Paid Family and Medical Leave: Healthier U.S. Families Within Our Reach
Adequate paid family and medical leave in the United States is necessary for the health and economic welfare of individuals and families. Adequate paid leave ensures workers are able to tend to a newborn baby with health benefits for both baby and parents, and the positive health dividends continue for years to come. It allows workers to care for seriously ill family members, aiding their full recovery. It provides workers with chronic illnesses the ability to remain attached to the labor force.
Twenty-five years ago this month, the United States passed the Family and Medical Leave Act (FMLA), which guarantees workers up to 12 weeks of leave for family or medical reasons. Yet the time away from work is unpaid and there are many restrictions on who can use FMLA, therefore rendering it unaffordable and/or unavailable for millions of American workers. Many states and the federal government are currently considering paid leave policies.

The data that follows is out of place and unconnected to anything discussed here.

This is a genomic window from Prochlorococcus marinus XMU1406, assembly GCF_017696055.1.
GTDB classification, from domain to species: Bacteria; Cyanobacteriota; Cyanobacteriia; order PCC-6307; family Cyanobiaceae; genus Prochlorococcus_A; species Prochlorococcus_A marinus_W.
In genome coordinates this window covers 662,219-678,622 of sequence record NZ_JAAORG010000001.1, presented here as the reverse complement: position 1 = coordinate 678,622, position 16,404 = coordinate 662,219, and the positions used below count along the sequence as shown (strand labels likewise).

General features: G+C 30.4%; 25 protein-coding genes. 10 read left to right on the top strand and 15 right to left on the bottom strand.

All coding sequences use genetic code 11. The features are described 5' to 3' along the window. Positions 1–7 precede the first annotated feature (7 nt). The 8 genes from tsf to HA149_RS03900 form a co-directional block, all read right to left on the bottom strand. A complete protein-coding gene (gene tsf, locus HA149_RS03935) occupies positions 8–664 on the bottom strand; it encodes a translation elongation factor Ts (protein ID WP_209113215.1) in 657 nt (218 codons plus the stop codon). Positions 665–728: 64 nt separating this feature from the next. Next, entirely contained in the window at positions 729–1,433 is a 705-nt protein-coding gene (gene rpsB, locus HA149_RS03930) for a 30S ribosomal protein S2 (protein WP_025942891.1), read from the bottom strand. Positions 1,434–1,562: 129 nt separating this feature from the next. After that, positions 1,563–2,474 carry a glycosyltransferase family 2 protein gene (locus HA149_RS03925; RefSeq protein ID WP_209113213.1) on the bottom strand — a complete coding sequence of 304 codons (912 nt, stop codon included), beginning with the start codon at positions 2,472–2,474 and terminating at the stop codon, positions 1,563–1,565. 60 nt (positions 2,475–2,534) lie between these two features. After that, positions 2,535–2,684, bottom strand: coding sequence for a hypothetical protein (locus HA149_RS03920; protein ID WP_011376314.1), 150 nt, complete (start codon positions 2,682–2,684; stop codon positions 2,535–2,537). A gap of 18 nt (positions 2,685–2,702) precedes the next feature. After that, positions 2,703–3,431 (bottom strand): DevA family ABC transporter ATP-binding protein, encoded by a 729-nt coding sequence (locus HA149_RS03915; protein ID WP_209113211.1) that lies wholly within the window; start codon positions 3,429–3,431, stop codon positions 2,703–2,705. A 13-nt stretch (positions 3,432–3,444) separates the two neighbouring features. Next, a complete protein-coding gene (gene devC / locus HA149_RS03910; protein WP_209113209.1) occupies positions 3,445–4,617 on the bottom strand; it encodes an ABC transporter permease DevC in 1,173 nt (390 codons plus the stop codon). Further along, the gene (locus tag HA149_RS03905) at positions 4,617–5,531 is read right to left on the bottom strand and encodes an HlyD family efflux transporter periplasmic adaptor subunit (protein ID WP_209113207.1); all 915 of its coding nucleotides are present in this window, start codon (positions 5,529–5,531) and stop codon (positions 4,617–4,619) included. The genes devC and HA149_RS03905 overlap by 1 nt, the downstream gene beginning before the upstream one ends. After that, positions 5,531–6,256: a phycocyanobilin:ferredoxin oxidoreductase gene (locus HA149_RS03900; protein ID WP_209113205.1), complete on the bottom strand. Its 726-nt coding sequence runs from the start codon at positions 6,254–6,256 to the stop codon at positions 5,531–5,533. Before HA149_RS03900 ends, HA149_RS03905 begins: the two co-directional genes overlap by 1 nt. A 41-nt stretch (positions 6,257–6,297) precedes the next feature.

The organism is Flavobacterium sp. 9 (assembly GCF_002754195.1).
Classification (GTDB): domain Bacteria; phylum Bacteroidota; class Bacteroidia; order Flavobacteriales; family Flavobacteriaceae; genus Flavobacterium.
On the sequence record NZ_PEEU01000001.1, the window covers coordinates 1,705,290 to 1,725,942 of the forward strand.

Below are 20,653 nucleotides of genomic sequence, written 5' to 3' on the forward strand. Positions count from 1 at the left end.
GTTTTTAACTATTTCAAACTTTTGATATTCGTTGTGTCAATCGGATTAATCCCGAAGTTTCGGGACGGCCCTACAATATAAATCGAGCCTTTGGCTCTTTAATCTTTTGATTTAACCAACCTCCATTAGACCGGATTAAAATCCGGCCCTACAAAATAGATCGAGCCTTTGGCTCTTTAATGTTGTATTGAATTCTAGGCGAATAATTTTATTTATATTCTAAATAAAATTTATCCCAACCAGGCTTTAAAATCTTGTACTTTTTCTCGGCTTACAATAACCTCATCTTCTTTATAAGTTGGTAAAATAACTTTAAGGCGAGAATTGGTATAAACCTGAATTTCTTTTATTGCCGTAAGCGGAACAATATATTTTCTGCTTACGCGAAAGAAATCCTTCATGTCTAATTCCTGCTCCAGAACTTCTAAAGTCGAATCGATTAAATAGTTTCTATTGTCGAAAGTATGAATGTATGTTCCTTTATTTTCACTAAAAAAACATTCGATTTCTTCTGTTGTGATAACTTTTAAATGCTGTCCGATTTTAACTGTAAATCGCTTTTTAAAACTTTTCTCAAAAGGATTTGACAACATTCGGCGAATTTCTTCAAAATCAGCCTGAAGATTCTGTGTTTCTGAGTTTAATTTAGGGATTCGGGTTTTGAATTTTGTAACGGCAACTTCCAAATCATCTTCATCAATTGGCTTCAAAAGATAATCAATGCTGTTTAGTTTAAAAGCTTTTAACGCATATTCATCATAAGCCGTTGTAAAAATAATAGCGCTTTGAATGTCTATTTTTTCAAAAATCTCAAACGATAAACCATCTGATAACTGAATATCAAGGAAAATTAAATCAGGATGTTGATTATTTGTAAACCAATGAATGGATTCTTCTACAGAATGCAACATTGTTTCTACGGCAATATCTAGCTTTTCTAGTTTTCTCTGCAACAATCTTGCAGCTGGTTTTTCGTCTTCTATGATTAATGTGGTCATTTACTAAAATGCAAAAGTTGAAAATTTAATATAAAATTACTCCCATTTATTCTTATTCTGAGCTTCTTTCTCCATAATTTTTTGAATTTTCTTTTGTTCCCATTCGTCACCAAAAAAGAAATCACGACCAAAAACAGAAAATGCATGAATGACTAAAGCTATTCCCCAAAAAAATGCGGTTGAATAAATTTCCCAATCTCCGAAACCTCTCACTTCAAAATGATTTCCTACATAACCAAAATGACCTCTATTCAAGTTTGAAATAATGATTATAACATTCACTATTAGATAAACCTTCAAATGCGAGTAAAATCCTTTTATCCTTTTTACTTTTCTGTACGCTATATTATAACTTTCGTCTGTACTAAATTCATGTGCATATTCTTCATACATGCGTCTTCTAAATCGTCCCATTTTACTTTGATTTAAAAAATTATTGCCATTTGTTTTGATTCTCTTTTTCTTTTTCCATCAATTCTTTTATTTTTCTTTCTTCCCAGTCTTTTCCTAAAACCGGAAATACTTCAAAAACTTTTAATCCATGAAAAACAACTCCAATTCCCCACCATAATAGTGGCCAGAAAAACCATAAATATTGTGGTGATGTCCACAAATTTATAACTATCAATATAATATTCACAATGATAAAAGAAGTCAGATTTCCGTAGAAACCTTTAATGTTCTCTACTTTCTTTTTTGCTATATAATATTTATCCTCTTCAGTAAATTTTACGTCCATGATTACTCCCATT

Given the wide range of potential policy options, it is critical to better understand what the evidence says about the most effective approaches to improving health and gender equality while supporting a strong economy. In this section, you’ll find new resources pulling together the best available evidence on paid family and medical leave. These include findings from a systematic review of over 5,500 studies, a review of medical needs by a team of medical experts, and an in-depth analysis of paid leave laws and policies in 34 Organisation for Economic Co-operation and Development countries to assess economic feasibility. Explore the resources below to learn more:
Carla DenlyAssistant Dean for CommunicationsUCLA Fielding School of Public HealthEmail: firstname.lastname@example.orgPhone: (310) 825-6738